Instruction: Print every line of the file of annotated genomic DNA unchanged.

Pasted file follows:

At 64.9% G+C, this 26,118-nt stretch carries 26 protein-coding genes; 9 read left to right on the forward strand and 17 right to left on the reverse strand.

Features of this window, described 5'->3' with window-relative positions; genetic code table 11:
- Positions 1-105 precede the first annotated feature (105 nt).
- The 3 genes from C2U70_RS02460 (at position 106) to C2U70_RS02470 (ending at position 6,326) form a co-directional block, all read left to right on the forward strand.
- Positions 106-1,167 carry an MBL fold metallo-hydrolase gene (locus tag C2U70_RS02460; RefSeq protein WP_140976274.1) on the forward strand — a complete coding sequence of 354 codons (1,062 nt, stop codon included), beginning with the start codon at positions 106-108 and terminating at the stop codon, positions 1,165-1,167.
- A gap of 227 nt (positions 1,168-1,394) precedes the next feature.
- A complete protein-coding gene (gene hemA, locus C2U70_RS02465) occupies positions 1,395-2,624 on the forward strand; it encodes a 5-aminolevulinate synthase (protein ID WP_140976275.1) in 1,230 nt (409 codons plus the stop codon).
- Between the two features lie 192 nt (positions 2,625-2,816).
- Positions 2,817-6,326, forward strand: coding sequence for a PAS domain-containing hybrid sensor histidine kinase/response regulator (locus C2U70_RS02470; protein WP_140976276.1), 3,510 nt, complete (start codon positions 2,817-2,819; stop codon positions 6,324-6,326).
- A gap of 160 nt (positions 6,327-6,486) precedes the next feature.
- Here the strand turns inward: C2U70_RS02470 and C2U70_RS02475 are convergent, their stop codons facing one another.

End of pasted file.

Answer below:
At 64.9% G+C, this 26,118-nt stretch carries 26 protein-coding genes; 9 read left to right on the forward strand and 17 right to left on the reverse strand.

Features of this window, described 5'->3' with window-relative positions; genetic code table 11:
- Positions 1-105 precede the first annotated feature (105 nt).
- The 3 genes from C2U70_RS02460 (at position 106) to C2U70_RS02470 (ending at position 6,326) form a co-directional block, all read left to right on the forward strand.
- Positions 106-1,167 carry an MBL fold metallo-hydrolase gene (locus tag C2U70_RS02460; RefSeq protein WP_140976274.1) on the forward strand — a complete coding sequence of 354 codons (1,062 nt, stop codon included), beginning with the start codon at positions 106-108 and terminating at the stop codon, positions 1,165-1,167.
- A gap of 227 nt (positions 1,168-1,394) precedes the next feature.
- A complete protein-coding gene (gene hemA, locus C2U70_RS02465) occupies positions 1,395-2,624 on the forward strand; it encodes a 5-aminolevulinate synthase (protein ID WP_140976275.1) in 1,230 nt (409 codons plus the stop codon).
- Between the two features lie 192 nt (positions 2,625-2,816).
- Positions 2,817-6,326, forward strand: coding sequence for a PAS domain-containing hybrid sensor histidine kinase/response regulator (locus C2U70_RS02470; protein WP_140976276.1), 3,510 nt, complete (start codon positions 2,817-2,819; stop codon positions 6,324-6,326).
- A gap of 160 nt (positions 6,327-6,486) precedes the next feature.
- Here the strand turns inward: C2U70_RS02470 and C2U70_RS02475 are convergent, their stop codons facing one another.